Sydney Hegele (formally Sydney Warner Brooman) lives in Toronto, Canada with their fiancé and French bulldog. They are the author of the short fiction collection The Pump (Invisible Publishing 2021), and an alumnus of the Tin House Summer Workshop (2021) and the Lighthouse Summer Workshop under Sheila Heti (2021).
1 - How did your first book change your life? How does your most recent work compare to your previous? How does it feel different?
Having a book out has allowed me to have a lot of interesting conversations with people who care about the same things that I care about, through workshops and readings and festivals–opportunities that I’ve only really started getting since The Pump was released.
The current project I’m working on feels very different from The Pump. Short stories feel like little lightning strikes to me – like bright bursts of moments or feelings or realizations. Novel writing feels like building a dollhouse. Slow, careful painting. Designing little objects. The Pump felt easier somehow, like twelve short trips up and down steps, back and forth, going back over the ground I cover, whereas writing my current project feels like walking a tightrope.
2 - How did you come to poetry first, as opposed to, say, fiction or non-fiction?
As a kid, I wrote a lot of nonfiction. I would create little books about subjects I thought I was an expert on, like My Big Book of Art, or My Big Book Of Dolphin Friendly Tuna. I came into poetry when I was about eleven, and fiction-writing when I was thirteen.
3 - How long does it take to start any particular writing project? Does your writing initially come quickly, or is it a slow process? Do first drafts appear looking close to their final shape, or does your work come out of copious notes?
I’m a notorious “edit while I work” kind of writer. My first drafts usually take me a long time, but once they are done, the line edits in subsequent drafts are a lot easier because I’ve already put a lot of thought into the diction and syntax. My second drafts are usually the most difficult, where I figure out what I’m really trying to say and how I’m going to say it.
4 - Where does a poem or work of prose usually begin for you? Are you an author of short pieces that end up combining into a larger project, or are you working on a "book" from the very beginning?
I write all my fiction scenes as dialogue on my phone first, with little notes in between like “insert description of house here” or “paragraph about what it means to be a mother”. My very first drafts of anything look very much like screenplays, with character action in-between lines. If I think a scene is working, I transfer it to my computer and add everything else (thoughts, actions, descriptions). I have one master document where the book itself is written in order, but I’m normally cutting and pasting these pre-made scenes into the master rather than writing in the document. I’m a pretty intuitive writer in terms of drafting whatever scenes I feel like writing at one moment, but I always like to have an anchor document where I can see my progress in a linear way.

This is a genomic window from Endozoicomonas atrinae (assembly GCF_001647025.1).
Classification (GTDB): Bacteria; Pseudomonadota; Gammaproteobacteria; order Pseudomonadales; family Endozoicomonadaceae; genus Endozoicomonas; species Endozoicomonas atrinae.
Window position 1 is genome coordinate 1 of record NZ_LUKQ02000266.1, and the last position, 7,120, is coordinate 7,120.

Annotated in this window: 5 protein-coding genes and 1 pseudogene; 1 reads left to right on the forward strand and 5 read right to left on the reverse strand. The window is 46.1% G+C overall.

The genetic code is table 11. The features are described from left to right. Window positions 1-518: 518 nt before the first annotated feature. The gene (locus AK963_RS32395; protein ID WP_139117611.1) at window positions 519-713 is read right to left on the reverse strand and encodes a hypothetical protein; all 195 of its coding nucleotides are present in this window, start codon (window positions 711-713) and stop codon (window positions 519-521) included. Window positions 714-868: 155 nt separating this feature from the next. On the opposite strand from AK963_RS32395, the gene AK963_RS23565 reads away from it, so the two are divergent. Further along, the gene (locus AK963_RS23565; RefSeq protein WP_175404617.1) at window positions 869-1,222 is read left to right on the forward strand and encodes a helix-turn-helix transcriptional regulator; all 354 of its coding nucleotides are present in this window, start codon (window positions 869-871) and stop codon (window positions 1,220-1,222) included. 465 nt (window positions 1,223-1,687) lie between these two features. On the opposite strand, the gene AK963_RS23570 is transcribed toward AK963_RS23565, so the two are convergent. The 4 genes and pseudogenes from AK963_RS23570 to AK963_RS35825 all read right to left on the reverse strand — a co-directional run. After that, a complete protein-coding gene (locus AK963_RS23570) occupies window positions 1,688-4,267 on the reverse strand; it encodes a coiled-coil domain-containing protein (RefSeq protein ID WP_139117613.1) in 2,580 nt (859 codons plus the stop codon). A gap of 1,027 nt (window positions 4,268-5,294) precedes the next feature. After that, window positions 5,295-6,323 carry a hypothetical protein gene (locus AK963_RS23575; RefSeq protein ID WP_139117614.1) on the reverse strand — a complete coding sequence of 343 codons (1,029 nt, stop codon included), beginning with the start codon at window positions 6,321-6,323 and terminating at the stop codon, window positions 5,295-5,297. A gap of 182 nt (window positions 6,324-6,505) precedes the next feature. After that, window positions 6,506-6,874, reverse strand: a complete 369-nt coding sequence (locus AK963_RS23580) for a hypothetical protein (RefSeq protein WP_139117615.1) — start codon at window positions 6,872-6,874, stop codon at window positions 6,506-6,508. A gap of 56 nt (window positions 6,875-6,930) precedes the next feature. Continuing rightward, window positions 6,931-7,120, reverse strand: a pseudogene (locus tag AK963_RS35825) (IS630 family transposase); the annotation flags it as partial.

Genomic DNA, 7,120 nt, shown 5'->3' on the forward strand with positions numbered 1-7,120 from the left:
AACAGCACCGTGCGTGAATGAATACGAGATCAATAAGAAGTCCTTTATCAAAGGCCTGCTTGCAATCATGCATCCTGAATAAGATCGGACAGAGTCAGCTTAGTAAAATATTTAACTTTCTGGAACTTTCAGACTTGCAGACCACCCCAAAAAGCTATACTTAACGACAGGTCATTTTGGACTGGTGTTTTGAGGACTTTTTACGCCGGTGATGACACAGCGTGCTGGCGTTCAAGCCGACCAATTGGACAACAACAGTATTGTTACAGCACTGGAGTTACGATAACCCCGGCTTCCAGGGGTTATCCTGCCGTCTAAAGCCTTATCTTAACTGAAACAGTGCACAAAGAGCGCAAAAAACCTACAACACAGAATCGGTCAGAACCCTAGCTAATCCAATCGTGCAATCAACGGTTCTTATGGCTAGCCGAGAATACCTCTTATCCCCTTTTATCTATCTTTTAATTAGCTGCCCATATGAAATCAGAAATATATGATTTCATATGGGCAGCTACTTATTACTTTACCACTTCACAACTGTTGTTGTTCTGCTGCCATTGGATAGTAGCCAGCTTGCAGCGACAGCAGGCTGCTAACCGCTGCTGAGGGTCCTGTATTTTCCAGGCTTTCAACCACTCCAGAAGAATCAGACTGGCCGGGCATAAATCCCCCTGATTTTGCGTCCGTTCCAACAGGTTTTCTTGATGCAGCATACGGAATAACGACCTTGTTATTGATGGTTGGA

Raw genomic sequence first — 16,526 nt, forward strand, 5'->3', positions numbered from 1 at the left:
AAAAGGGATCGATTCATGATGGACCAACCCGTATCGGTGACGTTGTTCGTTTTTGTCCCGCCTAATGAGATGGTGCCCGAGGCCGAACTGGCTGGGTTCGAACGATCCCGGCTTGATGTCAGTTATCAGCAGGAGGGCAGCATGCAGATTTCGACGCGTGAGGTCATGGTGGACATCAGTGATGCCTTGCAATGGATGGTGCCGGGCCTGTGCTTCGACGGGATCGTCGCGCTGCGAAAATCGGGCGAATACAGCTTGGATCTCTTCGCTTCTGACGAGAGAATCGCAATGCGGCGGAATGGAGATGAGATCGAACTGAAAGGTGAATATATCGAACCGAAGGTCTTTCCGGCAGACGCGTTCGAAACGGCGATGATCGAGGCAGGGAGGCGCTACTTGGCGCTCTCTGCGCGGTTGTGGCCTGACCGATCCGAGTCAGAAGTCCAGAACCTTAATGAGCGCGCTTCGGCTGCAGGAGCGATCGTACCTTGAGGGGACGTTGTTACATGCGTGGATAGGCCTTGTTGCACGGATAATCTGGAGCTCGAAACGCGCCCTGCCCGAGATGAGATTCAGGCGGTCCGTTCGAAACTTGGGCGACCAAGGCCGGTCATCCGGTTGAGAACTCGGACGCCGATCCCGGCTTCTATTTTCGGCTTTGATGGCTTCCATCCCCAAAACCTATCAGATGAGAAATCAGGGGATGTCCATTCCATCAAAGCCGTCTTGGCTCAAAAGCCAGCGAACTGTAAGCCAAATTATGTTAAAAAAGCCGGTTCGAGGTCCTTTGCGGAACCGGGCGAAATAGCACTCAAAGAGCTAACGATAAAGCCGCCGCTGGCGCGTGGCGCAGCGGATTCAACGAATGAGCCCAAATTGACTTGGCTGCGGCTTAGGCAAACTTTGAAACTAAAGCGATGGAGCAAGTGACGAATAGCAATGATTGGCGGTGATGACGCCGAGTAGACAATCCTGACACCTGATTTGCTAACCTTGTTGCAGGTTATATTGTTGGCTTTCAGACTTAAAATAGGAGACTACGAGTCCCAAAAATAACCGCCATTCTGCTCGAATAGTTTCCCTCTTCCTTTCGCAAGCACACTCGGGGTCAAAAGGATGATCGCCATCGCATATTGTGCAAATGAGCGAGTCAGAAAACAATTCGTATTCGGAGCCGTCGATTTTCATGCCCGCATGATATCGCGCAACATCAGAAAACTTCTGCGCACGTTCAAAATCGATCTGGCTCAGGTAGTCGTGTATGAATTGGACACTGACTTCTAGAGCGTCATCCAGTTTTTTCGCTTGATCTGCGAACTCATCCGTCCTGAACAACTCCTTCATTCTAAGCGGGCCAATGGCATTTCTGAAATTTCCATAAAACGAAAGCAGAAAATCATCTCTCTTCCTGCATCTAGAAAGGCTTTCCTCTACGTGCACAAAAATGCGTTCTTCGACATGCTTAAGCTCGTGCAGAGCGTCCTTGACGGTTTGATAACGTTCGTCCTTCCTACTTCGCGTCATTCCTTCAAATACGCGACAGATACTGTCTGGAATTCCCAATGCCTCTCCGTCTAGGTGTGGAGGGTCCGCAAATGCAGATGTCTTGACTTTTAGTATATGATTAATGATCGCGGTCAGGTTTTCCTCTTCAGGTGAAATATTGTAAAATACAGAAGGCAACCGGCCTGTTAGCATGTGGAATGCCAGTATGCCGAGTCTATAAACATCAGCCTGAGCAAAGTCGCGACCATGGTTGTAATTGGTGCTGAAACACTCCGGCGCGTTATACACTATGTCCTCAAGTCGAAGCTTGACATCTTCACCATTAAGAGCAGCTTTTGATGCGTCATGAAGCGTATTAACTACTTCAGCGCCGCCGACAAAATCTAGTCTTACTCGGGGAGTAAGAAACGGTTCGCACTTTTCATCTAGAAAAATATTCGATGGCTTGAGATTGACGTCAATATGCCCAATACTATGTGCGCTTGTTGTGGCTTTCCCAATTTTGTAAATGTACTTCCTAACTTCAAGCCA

5 - Are public readings part of or counter to your creative process? Are you the sort of writer who enjoys doing readings?
I read all my fiction out loud in front of my computer as part of the editing process to see how it sounds before I submit anything anywhere, so readings feel like a good extension of that. I’m a former theater kid, so the musicality and cadence of my lines, even in fiction, are important to me. I see readings less as reading a piece and more as performing it for others. If I have lines that I wouldn’t want to read out loud to someone, I wouldn’t include them in the final draft.
6 - Do you have any theoretical concerns behind your writing? What kinds of questions are you trying to answer with your work? What do you even think the current questions are?
I feel like my work is frequently trying to answer two questions. The first is, can good people do bad things, and vice versa? And the second is, is it possible to separate where you grew up from who you are? I think about these a lot, and I don’t think my work fully succeeds in answering them, but rather, works very hard to look for the answers.
7 – What do you see the current role of the writer being in larger culture? Do they even have one? What do you think the role of the writer should be?
I think that writers can have a lot of different roles. The ones I personally find important are to make readers feel seen, heard, and represented, and to encourage/mentor the next generation of writers behind us.
8 - Do you find the process of working with an outside editor difficult or essential (or both)?
I find it essential to my work. The Pump owes so much of what it is to Annick MacAskill. Finding an editor who had the same vision and excitement for my work as I did really turned my work into what it needed to be.
9 - What is the best piece of advice you've heard (not necessarily given to you directly)?